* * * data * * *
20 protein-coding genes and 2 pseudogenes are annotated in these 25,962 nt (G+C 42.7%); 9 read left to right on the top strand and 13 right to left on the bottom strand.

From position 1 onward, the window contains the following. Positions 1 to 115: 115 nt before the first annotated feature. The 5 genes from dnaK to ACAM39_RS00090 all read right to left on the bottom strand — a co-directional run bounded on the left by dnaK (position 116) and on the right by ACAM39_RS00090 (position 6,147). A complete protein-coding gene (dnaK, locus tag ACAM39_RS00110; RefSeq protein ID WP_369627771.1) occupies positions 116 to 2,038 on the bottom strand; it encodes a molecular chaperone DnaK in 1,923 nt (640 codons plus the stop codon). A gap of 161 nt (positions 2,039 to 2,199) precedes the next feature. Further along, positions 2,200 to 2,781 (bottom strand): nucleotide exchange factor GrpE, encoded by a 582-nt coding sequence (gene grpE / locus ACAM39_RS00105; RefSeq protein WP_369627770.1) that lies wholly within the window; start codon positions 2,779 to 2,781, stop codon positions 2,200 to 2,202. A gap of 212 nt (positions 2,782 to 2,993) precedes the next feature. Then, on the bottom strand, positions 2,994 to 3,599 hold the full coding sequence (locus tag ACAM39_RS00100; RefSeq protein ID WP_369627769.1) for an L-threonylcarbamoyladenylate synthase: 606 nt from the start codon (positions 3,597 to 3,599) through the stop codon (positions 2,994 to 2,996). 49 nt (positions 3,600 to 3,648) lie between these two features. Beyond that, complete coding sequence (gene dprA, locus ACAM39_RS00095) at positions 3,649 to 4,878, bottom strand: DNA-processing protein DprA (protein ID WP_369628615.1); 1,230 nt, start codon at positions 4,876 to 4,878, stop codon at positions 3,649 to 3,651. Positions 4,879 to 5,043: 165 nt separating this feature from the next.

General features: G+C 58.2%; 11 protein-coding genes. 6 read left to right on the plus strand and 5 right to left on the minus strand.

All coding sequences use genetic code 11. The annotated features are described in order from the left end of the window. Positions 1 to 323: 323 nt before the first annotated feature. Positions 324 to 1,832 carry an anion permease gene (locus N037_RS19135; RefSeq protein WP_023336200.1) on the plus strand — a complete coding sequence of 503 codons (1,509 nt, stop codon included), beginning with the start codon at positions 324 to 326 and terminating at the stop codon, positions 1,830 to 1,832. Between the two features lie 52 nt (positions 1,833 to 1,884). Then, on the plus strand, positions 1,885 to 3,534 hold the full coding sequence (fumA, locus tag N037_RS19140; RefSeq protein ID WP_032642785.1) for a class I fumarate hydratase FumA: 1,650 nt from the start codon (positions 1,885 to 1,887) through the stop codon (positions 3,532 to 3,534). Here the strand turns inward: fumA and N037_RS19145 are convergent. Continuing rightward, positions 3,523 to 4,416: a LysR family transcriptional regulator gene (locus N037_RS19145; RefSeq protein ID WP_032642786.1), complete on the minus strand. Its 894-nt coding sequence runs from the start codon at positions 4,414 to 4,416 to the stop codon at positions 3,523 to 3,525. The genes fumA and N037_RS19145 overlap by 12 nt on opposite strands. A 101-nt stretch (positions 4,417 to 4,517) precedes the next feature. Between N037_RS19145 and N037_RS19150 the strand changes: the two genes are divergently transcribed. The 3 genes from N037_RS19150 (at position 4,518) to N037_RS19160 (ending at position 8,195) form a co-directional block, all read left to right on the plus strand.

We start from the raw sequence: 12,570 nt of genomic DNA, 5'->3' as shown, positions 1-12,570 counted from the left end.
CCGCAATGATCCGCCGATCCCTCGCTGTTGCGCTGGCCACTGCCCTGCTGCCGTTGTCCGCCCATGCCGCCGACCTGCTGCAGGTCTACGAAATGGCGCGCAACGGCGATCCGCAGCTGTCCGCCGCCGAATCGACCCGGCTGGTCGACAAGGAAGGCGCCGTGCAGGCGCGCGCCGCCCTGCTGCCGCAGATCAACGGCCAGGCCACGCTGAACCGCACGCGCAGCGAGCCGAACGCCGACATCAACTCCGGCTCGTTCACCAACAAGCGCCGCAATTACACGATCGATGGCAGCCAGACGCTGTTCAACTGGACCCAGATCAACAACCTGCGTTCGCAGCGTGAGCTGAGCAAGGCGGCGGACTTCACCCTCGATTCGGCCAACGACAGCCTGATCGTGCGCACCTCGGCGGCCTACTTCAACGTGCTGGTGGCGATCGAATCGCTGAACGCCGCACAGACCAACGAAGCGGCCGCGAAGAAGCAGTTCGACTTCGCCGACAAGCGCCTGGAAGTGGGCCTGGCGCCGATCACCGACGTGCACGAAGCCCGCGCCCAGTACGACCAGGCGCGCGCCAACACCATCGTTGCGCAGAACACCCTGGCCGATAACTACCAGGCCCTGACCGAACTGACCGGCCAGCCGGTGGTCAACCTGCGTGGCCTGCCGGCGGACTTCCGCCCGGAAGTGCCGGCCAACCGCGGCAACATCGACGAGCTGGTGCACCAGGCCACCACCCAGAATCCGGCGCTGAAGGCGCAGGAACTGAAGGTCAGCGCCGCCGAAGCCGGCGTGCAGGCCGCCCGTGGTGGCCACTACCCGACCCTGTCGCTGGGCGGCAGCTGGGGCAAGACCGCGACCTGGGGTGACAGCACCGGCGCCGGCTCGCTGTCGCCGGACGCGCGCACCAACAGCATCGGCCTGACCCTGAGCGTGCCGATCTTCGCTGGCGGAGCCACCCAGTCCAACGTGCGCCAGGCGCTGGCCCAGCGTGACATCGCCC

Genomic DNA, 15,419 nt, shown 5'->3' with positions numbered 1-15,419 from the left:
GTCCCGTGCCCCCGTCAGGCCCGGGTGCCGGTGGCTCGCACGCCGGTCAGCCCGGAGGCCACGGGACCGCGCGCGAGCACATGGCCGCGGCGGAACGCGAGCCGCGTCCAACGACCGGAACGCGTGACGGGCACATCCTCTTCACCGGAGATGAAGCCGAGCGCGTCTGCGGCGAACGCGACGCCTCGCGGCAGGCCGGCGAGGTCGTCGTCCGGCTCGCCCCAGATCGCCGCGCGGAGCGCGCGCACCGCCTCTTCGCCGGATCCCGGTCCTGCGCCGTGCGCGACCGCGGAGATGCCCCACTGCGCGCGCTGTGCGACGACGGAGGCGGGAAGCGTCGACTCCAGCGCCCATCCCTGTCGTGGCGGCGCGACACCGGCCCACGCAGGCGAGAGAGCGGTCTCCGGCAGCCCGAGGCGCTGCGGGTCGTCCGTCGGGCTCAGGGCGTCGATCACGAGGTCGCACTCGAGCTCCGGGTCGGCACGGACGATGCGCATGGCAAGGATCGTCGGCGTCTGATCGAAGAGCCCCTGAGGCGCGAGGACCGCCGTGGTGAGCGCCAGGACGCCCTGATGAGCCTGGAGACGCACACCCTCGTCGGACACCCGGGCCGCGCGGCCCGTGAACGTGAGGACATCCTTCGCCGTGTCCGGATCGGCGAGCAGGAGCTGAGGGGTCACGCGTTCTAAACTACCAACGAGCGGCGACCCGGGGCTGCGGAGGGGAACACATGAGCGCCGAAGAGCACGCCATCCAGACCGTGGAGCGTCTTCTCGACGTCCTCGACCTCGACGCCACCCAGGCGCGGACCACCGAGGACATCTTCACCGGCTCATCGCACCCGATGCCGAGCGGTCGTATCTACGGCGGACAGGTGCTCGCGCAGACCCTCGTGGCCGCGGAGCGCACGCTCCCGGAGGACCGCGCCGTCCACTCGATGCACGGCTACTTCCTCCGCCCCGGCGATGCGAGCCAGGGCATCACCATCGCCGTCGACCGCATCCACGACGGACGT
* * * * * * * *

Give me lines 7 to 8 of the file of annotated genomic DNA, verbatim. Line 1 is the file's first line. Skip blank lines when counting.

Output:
Genomic DNA, 15,419 nt, shown 5'->3' with positions numbered 1-15,419 from the left:
GTCCCGTGCCCCCGTCAGGCCCGGGTGCCGGTGGCTCGCACGCCGGTCAGCCCGGAGGCCACGGGACCGCGCGCGAGCACATGGCCGCGGCGGAACGCGAGCCGCGTCCAACGACCGGAACGCGTGACGGGCACATCCTCTTCACCGGAGATGAAGCCGAGCGCGTCTGCGGCGAACGCGACGCCTCGCGGCAGGCCGGCGAGGTCGTCGTCCGGCTCGCCCCAGATCGCCGCGCGGAGCGCGCGCACCGCCTCTTCGCCGGATCCCGGTCCTGCGCCGTGCGCGACCGCGGAGATGCCCCACTGCGCGCGCTGTGCGACGACGGAGGCGGGAAGCGTCGACTCCAGCGCCCATCCCTGTCGTGGCGGCGCGACACCGGCCCACGCAGGCGAGAGAGCGGTCTCCGGCAGCCCGAGGCGCTGCGGGTCGTCCGTCGGGCTCAGGGCGTCGATCACGAGGTCGCACTCGAGCTCCGGGTCGGCACGGACGATGCGCATGGCAAGGATCGTCGGCGTCTGATCGAAGAGCCCCTGAGGCGCGAGGACCGCCGTGGTGAGCGCCAGGACGCCCTGATGAGCCTGGAGACGCACACCCTCGTCGGACACCCGGGCCGCGCGGCCCGTGAACGTGAGGACATCCTTCGCCGTGTCCGGATCGGCGAGCAGGAGCTGAGGGGTCACGCGTTCTAAACTACCAACGAGCGGCGACCCGGGGCTGCGGAGGGGAACACATGAGCGCCGAAGAGCACGCCATCCAGACCGTGGAGCGTCTTCTCGACGTCCTCGACCTCGACGCCACCCAGGCGCGGACCACCGAGGACATCTTCACCGGCTCATCGCACCCGATGCCGAGCGGTCGTATCTACGGCGGACAGGTGCTCGCGCAGACCCTCGTGGCCGCGGAGCGCACGCTCCCGGAGGACCGCGCCGTCCACTCGATGCACGGCTACTTCCTCCGCCCCGGCGATGCGAGCCAGGGCATCACCATCGCCGTCGACCGCATCCACGACGGACGT